As President Nixon ordered limited air and artillery strikes against North Vietnam on Thursday, South Vietnamese troops were mustering to stand and fight the Communist invasion at Dong Ha.
GV PAN Tanks along road (2 shots)
LV ZOOM IN troops in tank
GV Tank firing
CU Tank Commander with binoculars
CU Soldier covers ears with fingers
SV Tank firing
LV South Vietnamese troops run to house
BV Troops watching
LV Troops moving around houses
SV Radio operator & troops resting
SV Soldiers with map PAN TO radio operator
LV Group of US advisors with Viet troops
CU American advisers on field telephones (2 shots)
GV Trucks leaded with troops along Highway One
GV Cobra helicopter flying escort
SV Viet Rangers in truck
SV Aircraft taxiing
CU Batman signalling
SV & CU Troops towards building with weapons (3 shots)
GV Tanks ready for battle
GV Troops on tank
South Vietnamese tanks firing from Dong Ha; troops sweeping homes; officers studying maps; US military advisers with Vietnamese troops; troops moving in lorries up Highway One; Cobra helicopter gunship escorting convoys; US aircraft landing troops at Hue airstrip.
TRANSCRIPT: COMMENTARY ON FILM: "This is where the South Vietnamese have chosen to stand and fight after retreating for nearly 15 miles from the DMZ. They call it the "Dong Ha Line." The Marines have stretched their tanks and artillery along this line on the south bank of the Dong He (Cua Viet) river. This is the gateway to Quang Tri, the provincial capital six miles south on Route One. The South Vietnamese must hold this line, and say they can. There are reports some North Vietnamese units have sneaked across the river and are fighting in these houses on the north side of town. There is no return fire, but the South Vietnamese Marines are taking no chance. The commander of this unit say's he sure the North Vietnamese cannot come across the river and hit his main force here. The enemy artillery has been silent for hours He. fears the enemy is regrouping and may outflank him from the west. The American advisors here - there are about half a dozen - say they would like to conduct a sweep, along the river to the west. But the South Vietnamese command is reluctant. They want to wait for reinforcements. It should not be a long wait - the reinforcements are moving up along Highway One. They're accompanied by American-flown Cobra gunships, flown from as far south as Saigon. The South Vietnamese Rangers have been tracked from several bases along the Central Coast. Marina reinforcements have been flown in from Saigon. They land at the military airport at Hue. All airfields further north have been closed. The South Vietnamese commanders want as many troops as they can muster. An estimated 10,000 are on the way. They will be here shortly, but the airpower will have to wait for better weather. Whatever the need, it's their war now. For the South Vietnamese, there's 15 miles of their country in enemy hands, which they'll have to fight for to get back."(Reported film Laurin, NBC).
In South Vietnam, government troops make their stand against the North Vietnamese invasion. Their stronghold: Dong Ha - ghost town from which the inhabitants have fled. The South Vietnamese are fighting alone, with 15 miles of their country in Communist hands, and the strategic provincial capital. Quang Tri, only six miles to the south.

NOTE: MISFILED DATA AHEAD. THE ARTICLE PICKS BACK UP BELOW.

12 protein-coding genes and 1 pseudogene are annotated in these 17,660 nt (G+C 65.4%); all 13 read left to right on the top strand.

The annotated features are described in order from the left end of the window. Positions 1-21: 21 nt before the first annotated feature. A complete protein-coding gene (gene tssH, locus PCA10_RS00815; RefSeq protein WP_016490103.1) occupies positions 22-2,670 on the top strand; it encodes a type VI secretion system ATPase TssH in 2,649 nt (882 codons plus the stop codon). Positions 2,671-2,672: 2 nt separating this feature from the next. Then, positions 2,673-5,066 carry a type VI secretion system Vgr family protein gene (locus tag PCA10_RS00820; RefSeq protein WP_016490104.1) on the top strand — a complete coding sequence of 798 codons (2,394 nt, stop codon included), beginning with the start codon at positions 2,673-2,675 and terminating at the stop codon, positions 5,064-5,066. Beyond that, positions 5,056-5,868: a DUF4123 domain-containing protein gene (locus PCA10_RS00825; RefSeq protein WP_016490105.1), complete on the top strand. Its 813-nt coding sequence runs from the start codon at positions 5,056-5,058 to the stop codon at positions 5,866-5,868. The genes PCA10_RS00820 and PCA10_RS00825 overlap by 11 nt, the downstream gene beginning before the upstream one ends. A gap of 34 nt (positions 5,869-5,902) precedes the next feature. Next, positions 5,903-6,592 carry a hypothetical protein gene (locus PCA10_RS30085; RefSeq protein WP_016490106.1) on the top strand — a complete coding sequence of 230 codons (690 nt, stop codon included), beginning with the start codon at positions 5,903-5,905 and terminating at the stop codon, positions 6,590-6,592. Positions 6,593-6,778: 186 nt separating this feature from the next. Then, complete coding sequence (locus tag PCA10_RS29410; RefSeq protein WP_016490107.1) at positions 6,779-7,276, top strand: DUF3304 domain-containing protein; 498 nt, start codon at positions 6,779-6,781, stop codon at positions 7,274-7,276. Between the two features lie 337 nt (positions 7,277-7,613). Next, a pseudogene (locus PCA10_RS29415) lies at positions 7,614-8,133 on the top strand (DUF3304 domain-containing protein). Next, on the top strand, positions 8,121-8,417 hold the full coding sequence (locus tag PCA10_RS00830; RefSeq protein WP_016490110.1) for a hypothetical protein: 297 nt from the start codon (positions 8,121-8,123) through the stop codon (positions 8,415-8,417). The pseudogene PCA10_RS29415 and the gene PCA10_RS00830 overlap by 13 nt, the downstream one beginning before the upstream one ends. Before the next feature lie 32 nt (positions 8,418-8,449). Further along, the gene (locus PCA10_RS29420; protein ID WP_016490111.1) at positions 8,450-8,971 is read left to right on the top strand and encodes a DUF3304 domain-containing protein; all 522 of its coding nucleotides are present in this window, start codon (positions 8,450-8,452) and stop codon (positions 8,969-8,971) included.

By choosing Dong Ha, the South Vietnamese established their defence line along a natural barrier - the south bank of the Cua Viet River. While tanks and artillery exchanged fire with Communist guns on the northern side, Marines made a sweep through homes closest to the river in search of infiltrators, but there was no return fire. Their commander told newsmen he was sure the North Vietnamese could not cross the river and hit his main forces.
The South Vietnamese reported killing as least 88 Communis troops in battles northeast and southwest of the town. Their own casualties wee put at six killed and 23 wounded. They were being urged to take bigger initiative - six American military advisors directing air and artillery support wanted them to sweep the river bank to the northwest But their commanders said they would not move until reinforcements arrived.
An estimated 10,000 Marines and Rangers were being rushed by road from the south to strengthen Dong Ha.Cobra helicopter gunships escorted the troop convoys along Highway One from Hue.In Hue itself - the scene of fierce fighting in the Communist Tot offensive four years ago - American transport planes flew troops in from Saigon. Dong Ha and the defence line along the Cua Viet River were considered vital to the defence of Quang Tri.At least 12 other bases forming a protective ring around the provincial capital had already been abandoned. On Thursday, as Americans resumed limited bombing and shelling of North Vietnam, Dong Ha itself was holding out. But the same day, the North Vietnamese were reported to have crossed the river to the east of the town after a fierce tank battle.
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Script is copyright Reuters Limited. All rights reserved
Background: As President Nixon ordered limited air and artillery strikes against North Vietnam on Thursday, South Vietnamese troops were mustering to stand and fight the Communist invasion at Dong Ha. Their defence perimeter, called the "Dong Ha Line," ran along a natural barrier - the south bank of the strategic Cua Viet River. An estimated 10,000 Marines and Rangers were being rushed from the south to reinforce it. But while the town itself was holding out, North Vietnamese troops were reported to have crossed the river to the east after a fierce tank battle.
Film has spoken commentary by reporter in Vietnam. An alternative commentary is provided overage.